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  • Judy Piercey
  • Jackie Carr

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  • Judy Piercey
  • Jackie Carr

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Patient Advocates and Big Pharma Fund Nation’s First Angioedema Treatment Center

US Hereditary Angioedema Association and four corporate partners endow center to treat rare hereditary swelling disease

Photo: US HAEA Hereditary Angioedema Center at UC San Diego

Pictured at the grand opening of the US HAEA Hereditary Angioedema Center at UC San Diego are (left to right): Paul Viviano, UC San Diego Health System CEO; Dr. Marc Riedl, Center Clinical Director; Dr. Bruce Zuraw, Center Director; Anthony Castaldo, US HAEA President; Dr. Sandra Christiansen, Center faculty member; Dr. Wolf Dillmann, UC San Diego Department of Medicine Chair; and Dr. David Brenner, UC San Diego Health Sciences Vice Chancellor, UC San Diego School of Medicine Dean.

It is rare for an “orphan” disease (typically a condition that affects fewer than 200,000 people nationwide) to have a specific center dedicated to providing treatment and research. And it is even more unusual for big pharmaceutical companies to invest in an endowment to fund this type of center. Fortunately, the US Hereditary Angioedema Association (HAEA), a nonprofit patient advocacy organization, along with four pharmaceutical companies—Shire Human Genetics Therapies Inc., ViroPharma Incorporated (which merged with Shire), Dyax Corp. and CSL Bering—pledged a total of $4.6 million to help make the US HAEA Angioedema Center at UC San Diego Health System a reality. A number of individuals, including those with the disease, also provided private support.

Photo: Bruce Zuraw MD, UC San Diego Health System

Dr. Bruce Zuraw

The grand opening of the first-ever comprehensive angioedema center in the United States was celebrated Jan. 31. Diverse forms of swelling, known collectively as angioedema, may involve almost any area of the body. During attacks, patients are frequently unable to engage in normal life activities; the attacks could even be life threatening. What triggers the swelling is largely unknown.

“The US HAEA Angioedema Center at UC San Diego will lead the charge in establishing ‘model’ approaches to HAE treatment that focus on allowing patients to lead as normal of a life as possible,” said US HAEA President Anthony J. Castaldo. “As an advocacy organization founded and run by patients and caregivers, we have an inherently high level of empathy for what our patients go through in dealing with this chronic, debilitating and potentially fatal rare disease.”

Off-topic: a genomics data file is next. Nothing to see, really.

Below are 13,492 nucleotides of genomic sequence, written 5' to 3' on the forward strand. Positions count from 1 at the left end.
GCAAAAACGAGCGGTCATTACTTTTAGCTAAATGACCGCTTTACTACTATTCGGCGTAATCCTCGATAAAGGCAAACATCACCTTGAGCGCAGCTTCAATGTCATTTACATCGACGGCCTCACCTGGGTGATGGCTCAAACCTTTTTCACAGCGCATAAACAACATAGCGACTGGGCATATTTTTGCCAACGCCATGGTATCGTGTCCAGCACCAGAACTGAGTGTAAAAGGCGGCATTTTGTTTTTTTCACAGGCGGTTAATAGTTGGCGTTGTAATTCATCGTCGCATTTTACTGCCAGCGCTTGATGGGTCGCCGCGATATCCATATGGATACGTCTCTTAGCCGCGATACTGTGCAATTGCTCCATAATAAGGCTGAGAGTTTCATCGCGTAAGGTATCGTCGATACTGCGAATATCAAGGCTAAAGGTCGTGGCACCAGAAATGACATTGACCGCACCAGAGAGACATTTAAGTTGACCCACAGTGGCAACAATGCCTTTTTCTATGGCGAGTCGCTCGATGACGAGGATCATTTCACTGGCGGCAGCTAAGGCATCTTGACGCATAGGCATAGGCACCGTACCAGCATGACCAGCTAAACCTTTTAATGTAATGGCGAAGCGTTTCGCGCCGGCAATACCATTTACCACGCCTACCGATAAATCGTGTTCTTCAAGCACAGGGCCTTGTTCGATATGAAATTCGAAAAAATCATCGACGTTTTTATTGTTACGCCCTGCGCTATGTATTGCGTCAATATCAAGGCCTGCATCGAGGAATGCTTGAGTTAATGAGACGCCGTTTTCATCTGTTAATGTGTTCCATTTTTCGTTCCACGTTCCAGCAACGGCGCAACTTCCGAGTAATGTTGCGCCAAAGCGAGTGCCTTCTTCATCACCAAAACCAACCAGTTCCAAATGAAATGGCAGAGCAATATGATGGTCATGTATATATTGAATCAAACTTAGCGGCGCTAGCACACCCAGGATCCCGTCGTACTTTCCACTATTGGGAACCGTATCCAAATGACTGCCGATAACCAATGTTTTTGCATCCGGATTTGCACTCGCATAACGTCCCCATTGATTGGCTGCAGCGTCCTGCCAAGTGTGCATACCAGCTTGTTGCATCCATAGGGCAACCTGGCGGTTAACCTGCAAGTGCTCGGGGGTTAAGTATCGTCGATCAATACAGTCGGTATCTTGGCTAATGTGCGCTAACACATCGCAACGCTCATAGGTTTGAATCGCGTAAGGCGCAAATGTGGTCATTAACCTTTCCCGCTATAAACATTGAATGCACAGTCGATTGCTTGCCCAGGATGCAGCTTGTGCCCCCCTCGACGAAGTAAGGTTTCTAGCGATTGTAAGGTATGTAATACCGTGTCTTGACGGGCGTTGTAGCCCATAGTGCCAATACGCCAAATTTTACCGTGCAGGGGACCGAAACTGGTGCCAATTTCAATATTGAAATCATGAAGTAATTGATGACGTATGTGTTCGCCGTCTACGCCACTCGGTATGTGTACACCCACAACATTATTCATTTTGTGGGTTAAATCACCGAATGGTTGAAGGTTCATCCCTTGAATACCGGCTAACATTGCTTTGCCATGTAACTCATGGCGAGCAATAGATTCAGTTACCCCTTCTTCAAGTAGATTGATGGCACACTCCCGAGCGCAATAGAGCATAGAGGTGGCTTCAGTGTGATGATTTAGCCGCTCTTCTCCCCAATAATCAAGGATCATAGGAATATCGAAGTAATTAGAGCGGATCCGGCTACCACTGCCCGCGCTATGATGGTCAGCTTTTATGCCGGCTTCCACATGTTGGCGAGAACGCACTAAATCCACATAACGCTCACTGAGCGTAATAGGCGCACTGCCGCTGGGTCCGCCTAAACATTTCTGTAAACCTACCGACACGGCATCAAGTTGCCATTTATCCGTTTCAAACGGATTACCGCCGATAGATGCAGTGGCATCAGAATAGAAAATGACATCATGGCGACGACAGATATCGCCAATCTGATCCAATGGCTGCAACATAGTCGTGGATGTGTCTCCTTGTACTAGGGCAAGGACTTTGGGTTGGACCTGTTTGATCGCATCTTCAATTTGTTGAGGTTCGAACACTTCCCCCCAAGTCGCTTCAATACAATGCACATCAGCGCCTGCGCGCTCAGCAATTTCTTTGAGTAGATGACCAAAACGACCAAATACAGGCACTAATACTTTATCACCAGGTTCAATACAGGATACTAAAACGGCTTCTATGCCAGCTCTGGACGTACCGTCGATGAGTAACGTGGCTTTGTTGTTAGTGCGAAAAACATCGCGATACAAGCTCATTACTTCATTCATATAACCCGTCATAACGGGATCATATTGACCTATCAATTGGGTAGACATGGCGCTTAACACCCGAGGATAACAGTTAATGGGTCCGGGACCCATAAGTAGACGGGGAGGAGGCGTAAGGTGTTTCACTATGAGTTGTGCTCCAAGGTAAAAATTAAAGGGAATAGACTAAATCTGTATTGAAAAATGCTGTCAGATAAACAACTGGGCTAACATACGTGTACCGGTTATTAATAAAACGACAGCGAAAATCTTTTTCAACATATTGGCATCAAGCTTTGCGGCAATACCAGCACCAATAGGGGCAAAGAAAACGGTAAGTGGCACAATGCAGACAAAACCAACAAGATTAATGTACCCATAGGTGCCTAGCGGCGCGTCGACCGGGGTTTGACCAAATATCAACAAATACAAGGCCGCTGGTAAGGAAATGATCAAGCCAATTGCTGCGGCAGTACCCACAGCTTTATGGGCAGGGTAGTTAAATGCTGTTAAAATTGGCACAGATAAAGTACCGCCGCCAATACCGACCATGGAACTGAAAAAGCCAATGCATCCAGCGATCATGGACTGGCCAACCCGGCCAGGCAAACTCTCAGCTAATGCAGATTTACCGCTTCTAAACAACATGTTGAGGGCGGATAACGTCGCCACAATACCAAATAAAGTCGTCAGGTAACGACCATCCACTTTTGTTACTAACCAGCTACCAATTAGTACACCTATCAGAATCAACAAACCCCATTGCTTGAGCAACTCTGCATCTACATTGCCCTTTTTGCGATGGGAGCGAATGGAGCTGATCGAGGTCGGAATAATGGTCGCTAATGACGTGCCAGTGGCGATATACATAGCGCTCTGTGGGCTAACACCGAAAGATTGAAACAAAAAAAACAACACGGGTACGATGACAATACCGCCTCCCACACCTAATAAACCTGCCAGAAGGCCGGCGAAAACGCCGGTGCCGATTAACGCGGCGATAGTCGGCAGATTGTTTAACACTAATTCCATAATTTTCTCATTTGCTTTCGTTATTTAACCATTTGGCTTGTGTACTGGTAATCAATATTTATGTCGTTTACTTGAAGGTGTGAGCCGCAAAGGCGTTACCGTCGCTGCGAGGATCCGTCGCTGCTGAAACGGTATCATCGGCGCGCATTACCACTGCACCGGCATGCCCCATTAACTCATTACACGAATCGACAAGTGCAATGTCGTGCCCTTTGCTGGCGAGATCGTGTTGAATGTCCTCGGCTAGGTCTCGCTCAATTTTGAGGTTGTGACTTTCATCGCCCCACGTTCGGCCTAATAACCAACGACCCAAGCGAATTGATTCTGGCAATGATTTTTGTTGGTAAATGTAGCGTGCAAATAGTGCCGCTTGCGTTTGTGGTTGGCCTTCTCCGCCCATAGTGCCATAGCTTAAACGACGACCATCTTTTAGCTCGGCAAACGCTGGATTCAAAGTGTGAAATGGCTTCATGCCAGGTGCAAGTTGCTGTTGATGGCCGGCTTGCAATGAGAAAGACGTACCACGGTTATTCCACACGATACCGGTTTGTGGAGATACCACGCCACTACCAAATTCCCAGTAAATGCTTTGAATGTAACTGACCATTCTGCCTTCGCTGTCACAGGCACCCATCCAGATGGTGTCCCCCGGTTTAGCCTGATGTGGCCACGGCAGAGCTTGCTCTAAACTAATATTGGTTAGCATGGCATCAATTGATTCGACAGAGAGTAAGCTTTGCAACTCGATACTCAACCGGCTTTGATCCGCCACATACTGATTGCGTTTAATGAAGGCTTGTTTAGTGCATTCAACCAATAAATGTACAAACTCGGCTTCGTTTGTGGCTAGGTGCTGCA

Photo: Marc Riedl MD, UC San Diego Health System

Dr. Marc Riedl

Castaldo understands from personal experience the heavy financial and emotional toll this genetic disease has on families. “My oldest daughter began having frequent and debilitating HAE attacks at age five, and at the time, there were no acute therapies available,” he shared. “In fact, anabolic steroids to prevent attacks were the only therapies available in the United States. A treatment for HAE attacks was available in other countries, so we purchased the medicine (which was quite expensive) from overseas sources while simultaneously working with pharmaceutical companies who were conducting clinical trials to get desperately needed medicines approved in the U.S. Hundreds of HAE families have watched as loved ones suffer and, in the case of throat swellings, die from this dreadful disease.”

During his search for relief and care for the disease, Castaldo met Dr. Bruce Zuraw, UC San Diego professor of medicine, who offered hope. Today, Zuraw is the center’s director and inaugural recipient of the U.S. HAEA Endowed Chair at UC San Diego.

From research in genetics to the most advanced treatments, the center’s unique “bench-to-bedside” approach is at the forefront of personalized angioedema medical care. “With our research and clinical expertise and partnership with the U.S. Hereditary Angioedema Association, we can improve patients’ lives, save lives and ultimately find a cure,” said Dr. Zuraw.

Besides helping patients get properly diagnosed as early as possible, a driving factor for establishing the center is to consolidate the expertise now needed to navigate rapidly evolving treatment options for the disease.

Children of an affected parent have a 50 percent chance of inheriting the disease and hereditary angioedema is thought to impact one person in 50,000, suggesting that there are more than 6,000 affected individuals in the U.S. Because the disease is so rare, people with the condition often go undiagnosed or misdiagnosed for years.

“The disease may be misdiagnosed as a food or medication allergy, a bowel disorder or a gynecological condition, leading to unnecessary surgeries or even death if a patient has a swelling attack in the throat,” explained Dr. Marc Riedl, associate professor of medicine and the center’s clinical director.

Emmanuel Dulac, senior vice president of rare diseases at Shire Human Genetics Therapies Inc., added, “Our philosophy at Shire is to put patients and their caregivers at the heart of everything we do—it is what drives us on a daily basis and what we believe gives us a personal connection to the patient community.”

The new US HAEA Angioedema Center is located at 8899 University Center Lane in University Towne Center. Additional private support is needed to ensure treatment and a possible cure for those suffering from angioedema. Donors are encouraged to make a gift online.

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